van de Sandt, Huub. “Review of Schwiebert, Jonathan. Knowledge and the Coming Kingdom. The Didache’s Meal Ritual and its Place in Early Christianity. (Library of New Testament Studies 373), London - New York: T&T Clark, 2008, xiii + 278 pp.” Review in Vigilae Christianae 64 (2010). Leiden: Brill, pp. 189-211.
Van de Sandt speaks of the meal in the Didache differing from New Testament accounts of the Last Supper. For this reason, many have taken the meal in Didache 9-10 as not being the eucharist. While it is possible to attempt a harmonization based on the Didache’s omission to mention some elements, Schweibert’s work suggests that Jesus’ death was not necessarily an important part of the first century Eucharist based on the lack of such an emphasis in the Didache (van de Sandt 2010, 189). Further, he questions whether the meal traditions in the New Testament and the Didache are describing the same liturgical event.
Schwiebert further contends “that the meal tradition was received and transmitted orally rather than textually” (van de Sandt 2010, 189). If this was the case, it would need to be studied more as folklore rather than as an historic text. For this reason, the internal logic would become more important than the text history or its redaction.
The first part of Schwiebert’s book analyzes the oral structure of each tradition, seeking out the logic of the ritual. The second part analyzes the functional role of the meal in early Christianity (van de Sandt 2010, 190). The New Testament accounts are clearly similar in their references to bread and wine, receiving the elements, and having a relationship to Christ’s death and his return. The order of events, bread and wine or wine and bread, has some variation, but the overall picture is similar. Didache 9-10 seems centered more on prayers, with two before a meal and one afterward (van de Sandt 2010, 191). Both rituals involve a meal. However, Schwiebert finds that the New Testament Eucharist centers conceptually on “living between Jesus’ death and the arrival of the kingdom in the End Time. The Didache’s ritual, on the other hand, is detached from a specific story in the past” (van de Sandt 2010, 191). It does focus on dependence on God, but not necessarily on the work of Jesus.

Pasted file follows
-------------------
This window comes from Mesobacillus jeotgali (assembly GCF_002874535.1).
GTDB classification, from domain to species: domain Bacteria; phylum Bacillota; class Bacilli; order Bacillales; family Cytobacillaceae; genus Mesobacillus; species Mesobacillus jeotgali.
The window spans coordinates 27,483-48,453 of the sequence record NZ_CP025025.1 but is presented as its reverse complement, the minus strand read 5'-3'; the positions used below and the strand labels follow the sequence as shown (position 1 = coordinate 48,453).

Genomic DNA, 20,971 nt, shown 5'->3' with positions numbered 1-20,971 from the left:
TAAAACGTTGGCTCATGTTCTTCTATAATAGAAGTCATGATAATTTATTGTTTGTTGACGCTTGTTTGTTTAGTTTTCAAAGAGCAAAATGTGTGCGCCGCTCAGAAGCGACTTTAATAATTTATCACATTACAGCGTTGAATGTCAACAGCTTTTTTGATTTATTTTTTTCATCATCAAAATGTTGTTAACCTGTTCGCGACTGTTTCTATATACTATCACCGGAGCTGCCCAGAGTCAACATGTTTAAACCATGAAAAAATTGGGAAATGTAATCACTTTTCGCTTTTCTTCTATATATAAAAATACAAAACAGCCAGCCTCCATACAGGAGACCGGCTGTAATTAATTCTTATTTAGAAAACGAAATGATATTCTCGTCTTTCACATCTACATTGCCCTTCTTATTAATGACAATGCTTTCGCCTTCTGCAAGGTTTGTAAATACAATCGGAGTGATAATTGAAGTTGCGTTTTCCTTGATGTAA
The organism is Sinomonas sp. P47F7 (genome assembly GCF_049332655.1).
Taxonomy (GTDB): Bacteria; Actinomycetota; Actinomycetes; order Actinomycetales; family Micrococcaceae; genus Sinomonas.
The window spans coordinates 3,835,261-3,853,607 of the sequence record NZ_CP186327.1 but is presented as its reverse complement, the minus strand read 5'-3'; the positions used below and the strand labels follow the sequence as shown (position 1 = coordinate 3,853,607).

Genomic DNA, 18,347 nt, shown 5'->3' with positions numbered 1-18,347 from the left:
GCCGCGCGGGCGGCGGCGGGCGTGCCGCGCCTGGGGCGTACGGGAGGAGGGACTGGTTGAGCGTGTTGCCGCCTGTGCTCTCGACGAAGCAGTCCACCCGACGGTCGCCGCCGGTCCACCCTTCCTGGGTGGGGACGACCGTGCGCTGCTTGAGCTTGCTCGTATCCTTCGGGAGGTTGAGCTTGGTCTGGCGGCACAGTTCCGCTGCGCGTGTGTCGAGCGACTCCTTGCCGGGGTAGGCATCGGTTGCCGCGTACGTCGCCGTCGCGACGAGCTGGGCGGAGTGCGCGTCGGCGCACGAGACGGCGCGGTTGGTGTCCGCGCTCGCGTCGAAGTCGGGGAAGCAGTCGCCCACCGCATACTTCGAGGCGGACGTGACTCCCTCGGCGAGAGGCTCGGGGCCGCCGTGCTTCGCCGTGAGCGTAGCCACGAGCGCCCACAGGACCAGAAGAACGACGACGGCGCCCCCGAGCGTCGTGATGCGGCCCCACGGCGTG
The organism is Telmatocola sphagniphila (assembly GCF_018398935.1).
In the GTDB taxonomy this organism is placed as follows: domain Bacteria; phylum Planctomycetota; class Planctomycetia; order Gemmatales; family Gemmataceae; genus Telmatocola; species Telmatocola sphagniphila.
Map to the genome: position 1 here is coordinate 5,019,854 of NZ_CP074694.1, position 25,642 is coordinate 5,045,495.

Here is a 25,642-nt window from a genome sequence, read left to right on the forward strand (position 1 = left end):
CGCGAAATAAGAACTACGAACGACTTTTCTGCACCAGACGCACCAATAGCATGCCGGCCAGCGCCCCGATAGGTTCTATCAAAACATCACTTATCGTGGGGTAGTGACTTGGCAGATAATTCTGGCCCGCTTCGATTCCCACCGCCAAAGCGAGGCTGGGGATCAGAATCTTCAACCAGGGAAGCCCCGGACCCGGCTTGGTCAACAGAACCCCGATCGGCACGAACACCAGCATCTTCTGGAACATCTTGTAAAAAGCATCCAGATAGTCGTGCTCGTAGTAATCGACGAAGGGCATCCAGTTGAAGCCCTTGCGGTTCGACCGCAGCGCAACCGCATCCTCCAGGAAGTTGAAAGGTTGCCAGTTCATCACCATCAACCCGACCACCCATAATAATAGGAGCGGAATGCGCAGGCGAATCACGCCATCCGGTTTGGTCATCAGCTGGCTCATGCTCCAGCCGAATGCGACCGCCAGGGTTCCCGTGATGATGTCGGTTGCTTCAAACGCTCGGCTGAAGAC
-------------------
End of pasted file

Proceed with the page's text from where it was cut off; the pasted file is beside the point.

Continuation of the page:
The second portion of Schwiebert’s book looks at the implications and the trajectory of the elements of the prayers. They do seem to be related to elements in Jewish culture, but not to specifics in the accounts we have of Jesus’ life (van de Sandt 2010, 192). Schwiebert considers that the Two Ways, from the opening of the Didache, may provide the specific theological framework needed to make sense of the ritual. However, it does not appear to make “the Jesus tradition” sufficiently clear for this purpose. Therefore, he turns to sources such as Q or the Gospel of Thomas. Yet these also do not give a very full picture of Jesus (van de Sandt 2010, 193). Van de Sandt questions whether Schwiebert’s sharp avoidance of the idea of “sacrifice” in considering Jesus’ words at the Last Supper is entirely correct, as there is a sacrificial element in the act of eating (van de Sandt 2010, 194). It is not necessarily a movement away from the idea of a temple cult. The involvement of the Coptic fragment of the Didache and the stinoufi prayer suggests that the practice may have been developmental in nature. This leads Schweibert to the idea that the ritual logic of the prayer would contribute to liturgical developments of a broader nature. However, he does not find this to be the case except possibly in Egypt (van de Sandt 2010, 195). There, the prayers seem to have been borrowed, with some adjustment, by the fourth century, to operate in the Eucharist.
Van de Sandt considers the book helpful but thinks it tends to fragment the ideas of the Didache more than is necessary (van de Sandt 2010, 196).